Safe Haven

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Thai alum finds asylum at the UW.

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Yukti Mukdawijitra first came to the UW as a doctoral student. He returned last year seeking political asylum and is currently a visiting professor in anthropology. Photo: Narayan Mahon.

When Yukti Mukdawijitra MA’00, PhD’07 made his first trip to UW-Madison, it was to complete his education. His second was to find safety. A native of Thailand, the professor of Vietnamese studies secured a spot as a guest professor at the UW when he fled political persecution in his homeland.

Thailand has been wracked by political crises since a military coup overthrew the Southeast Asian nation’s democratically elected government in 2006. Protests led to violence and crackdowns, and in May 2014, a new military government imposed martial law. The regime pursues strict censorship, using a broad interpretation of Section 112 of the nation’s criminal code. That section is a law of lèse-majesté, allowing prosecution of anyone accused of insulting Thailand’s royal family.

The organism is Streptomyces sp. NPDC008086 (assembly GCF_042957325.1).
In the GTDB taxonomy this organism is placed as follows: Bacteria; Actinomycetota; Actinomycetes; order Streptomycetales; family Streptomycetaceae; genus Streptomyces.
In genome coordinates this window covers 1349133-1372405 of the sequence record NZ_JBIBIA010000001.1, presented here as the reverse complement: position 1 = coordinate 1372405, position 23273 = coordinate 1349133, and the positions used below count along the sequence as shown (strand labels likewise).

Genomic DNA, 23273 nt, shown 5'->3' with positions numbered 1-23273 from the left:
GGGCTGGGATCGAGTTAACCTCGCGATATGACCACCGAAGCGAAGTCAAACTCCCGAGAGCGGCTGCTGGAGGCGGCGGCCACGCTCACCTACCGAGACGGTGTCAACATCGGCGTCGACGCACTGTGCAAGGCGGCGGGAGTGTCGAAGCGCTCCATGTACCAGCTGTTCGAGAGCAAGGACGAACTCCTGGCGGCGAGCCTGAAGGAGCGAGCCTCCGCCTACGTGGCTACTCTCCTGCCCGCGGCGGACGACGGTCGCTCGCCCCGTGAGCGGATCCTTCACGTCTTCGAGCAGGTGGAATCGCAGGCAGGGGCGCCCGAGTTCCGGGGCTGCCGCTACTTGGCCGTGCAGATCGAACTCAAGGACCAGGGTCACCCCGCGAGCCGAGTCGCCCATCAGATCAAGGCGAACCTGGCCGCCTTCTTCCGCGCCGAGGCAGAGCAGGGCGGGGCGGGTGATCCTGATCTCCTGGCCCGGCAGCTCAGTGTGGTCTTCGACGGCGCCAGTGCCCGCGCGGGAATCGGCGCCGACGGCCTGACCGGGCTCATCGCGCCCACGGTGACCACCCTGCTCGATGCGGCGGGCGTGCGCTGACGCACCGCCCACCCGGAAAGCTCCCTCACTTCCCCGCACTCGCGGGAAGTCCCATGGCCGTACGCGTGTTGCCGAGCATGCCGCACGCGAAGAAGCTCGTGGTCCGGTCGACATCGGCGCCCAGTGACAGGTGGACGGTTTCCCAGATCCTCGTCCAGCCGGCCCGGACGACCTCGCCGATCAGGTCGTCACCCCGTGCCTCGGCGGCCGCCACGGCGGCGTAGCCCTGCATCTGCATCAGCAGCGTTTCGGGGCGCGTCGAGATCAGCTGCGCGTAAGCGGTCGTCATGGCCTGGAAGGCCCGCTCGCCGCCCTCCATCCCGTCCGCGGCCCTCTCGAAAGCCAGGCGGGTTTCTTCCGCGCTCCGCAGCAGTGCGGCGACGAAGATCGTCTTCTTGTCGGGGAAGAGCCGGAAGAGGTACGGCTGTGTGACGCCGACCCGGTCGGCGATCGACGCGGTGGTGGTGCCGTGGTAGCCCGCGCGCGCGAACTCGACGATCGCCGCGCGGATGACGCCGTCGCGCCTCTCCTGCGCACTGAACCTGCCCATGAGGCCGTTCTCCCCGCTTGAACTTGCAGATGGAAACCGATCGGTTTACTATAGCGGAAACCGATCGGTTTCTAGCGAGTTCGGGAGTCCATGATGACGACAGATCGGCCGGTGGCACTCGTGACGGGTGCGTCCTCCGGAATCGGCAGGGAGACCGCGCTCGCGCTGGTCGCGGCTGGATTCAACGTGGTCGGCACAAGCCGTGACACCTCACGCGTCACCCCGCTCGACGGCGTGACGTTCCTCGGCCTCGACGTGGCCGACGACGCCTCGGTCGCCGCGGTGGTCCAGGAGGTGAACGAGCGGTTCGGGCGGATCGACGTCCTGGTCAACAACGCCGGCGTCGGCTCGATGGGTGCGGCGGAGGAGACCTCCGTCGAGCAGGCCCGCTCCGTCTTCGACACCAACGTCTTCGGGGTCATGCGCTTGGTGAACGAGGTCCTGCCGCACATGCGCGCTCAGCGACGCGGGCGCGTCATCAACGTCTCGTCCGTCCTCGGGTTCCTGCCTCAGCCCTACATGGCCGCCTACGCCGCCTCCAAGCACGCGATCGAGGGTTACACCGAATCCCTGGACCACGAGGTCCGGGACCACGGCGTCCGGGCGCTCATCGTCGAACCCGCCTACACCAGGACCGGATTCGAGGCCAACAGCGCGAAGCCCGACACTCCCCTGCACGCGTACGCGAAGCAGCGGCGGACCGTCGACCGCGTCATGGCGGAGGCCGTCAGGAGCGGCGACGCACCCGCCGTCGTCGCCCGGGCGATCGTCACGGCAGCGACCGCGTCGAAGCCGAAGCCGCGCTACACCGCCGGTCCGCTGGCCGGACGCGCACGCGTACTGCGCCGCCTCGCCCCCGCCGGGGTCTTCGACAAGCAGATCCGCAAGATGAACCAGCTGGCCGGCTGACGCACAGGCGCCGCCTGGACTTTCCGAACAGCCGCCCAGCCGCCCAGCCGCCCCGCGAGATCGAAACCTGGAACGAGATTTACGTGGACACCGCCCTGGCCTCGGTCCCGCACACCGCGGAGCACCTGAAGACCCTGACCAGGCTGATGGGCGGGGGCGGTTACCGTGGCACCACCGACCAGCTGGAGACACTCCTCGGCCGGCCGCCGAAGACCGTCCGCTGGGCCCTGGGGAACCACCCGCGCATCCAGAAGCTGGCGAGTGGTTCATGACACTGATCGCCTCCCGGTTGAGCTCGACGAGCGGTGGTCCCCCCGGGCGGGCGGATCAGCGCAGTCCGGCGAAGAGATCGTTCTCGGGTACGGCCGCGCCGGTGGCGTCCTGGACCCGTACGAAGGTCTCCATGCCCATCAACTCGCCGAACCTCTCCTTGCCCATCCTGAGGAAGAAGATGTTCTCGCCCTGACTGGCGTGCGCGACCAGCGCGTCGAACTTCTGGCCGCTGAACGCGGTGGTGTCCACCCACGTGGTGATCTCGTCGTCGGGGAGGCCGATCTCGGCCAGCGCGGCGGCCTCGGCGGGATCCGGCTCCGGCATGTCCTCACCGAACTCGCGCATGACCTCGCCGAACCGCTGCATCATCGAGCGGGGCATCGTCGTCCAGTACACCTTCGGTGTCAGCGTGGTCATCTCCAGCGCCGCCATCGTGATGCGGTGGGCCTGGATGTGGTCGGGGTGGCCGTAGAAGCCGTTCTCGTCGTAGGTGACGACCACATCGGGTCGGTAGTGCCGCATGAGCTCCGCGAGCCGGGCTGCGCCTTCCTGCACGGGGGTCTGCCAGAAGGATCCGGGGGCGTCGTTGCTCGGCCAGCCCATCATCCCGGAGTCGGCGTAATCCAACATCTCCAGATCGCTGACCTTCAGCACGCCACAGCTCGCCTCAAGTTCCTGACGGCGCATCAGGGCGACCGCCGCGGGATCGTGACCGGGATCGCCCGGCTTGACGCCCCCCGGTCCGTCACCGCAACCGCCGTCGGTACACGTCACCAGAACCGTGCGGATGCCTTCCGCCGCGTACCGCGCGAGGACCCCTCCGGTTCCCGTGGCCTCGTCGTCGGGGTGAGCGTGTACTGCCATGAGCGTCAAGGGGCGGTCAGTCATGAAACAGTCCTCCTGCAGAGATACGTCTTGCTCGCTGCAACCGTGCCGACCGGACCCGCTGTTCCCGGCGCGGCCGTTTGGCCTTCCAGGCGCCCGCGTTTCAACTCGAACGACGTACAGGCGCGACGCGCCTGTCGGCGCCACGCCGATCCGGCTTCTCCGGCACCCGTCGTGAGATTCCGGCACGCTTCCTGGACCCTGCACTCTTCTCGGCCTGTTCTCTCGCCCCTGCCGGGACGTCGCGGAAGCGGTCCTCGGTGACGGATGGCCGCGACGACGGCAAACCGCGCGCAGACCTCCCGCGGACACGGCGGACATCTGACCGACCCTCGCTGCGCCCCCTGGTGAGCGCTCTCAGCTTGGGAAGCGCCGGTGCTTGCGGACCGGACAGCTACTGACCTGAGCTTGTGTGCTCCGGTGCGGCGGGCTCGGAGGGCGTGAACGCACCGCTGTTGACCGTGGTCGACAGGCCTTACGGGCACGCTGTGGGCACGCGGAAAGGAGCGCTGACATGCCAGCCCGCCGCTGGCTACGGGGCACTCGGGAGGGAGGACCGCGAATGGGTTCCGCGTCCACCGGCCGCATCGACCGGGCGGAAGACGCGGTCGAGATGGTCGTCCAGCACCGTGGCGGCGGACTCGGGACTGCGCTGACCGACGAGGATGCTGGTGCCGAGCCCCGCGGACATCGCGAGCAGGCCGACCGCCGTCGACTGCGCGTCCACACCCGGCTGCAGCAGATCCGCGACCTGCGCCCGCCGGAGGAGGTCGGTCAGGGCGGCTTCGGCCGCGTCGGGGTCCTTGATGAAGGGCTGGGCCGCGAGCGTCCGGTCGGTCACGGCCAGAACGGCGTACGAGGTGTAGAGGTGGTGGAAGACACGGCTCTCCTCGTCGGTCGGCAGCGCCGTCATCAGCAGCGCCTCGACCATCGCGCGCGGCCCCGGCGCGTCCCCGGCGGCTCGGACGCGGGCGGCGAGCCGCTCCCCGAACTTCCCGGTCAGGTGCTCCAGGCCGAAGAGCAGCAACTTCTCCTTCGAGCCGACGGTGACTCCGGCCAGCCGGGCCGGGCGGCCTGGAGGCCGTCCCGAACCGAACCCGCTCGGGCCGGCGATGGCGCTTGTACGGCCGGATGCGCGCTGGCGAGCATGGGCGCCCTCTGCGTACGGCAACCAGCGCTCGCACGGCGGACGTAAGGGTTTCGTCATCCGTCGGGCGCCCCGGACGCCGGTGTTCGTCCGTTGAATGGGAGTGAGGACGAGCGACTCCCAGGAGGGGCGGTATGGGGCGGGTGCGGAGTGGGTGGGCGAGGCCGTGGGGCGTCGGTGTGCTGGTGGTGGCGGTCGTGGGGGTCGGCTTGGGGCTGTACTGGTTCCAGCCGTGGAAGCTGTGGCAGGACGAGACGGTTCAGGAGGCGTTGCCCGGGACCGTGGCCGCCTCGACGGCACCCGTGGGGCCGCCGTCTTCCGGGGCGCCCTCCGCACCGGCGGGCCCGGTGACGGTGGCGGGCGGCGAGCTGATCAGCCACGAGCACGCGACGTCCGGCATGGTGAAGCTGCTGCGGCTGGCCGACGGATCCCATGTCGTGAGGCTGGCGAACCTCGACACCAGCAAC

Mukdawijitra became politically active after finishing his doctorate and returning to Thailand. “I wrote a newspaper column,” he says. “It was about anthropology and rituals, but also about politics and social criticism.”

According to Mukdawijitra, the military government broadened its use of Section 112 to include not only direct insults to the king and queen, but also any statements — not only published statements, but private communications, and even text messages — that were critical of the government.

“A person was accused that he sent texts insulting the king and the queen,” he says. “There were four messages. He was charged with four violations of Section 112, and given a sentence of twenty years.”

Mukdawijitra and his colleagues led a campaign to reform the lèse-majesté law. After the recent coup, he came to feel that his activities and column put him in jeopardy, and he sought escape in exile. He fled to Vietnam, where he had done research, and while he was there, American friends told him about the Institute of International Education (IIE). Best known for administering the Fulbright Scholars Program, IIE supports international academic exchange. It offers a Scholar Rescue Fund, which enables politically persecuted academics to receive one-year teaching appointments at American universities. IIE helped Mukdawijitra land a spot at the UW, where he currently teaches anthropology. Though his appointment runs out this May, there’s no sign of change in Thailand, where censorship and repression continue.

“It’s very complicated to extend my stay in the United States,” Mukdawijitra says. “And if I can’t, then I’ll go back and work in Thailand, to the extent that I’m able to.”

Published in the Spring 2015 issue

Tags: Faculty, history, International, Social sciences, Teaching and learning

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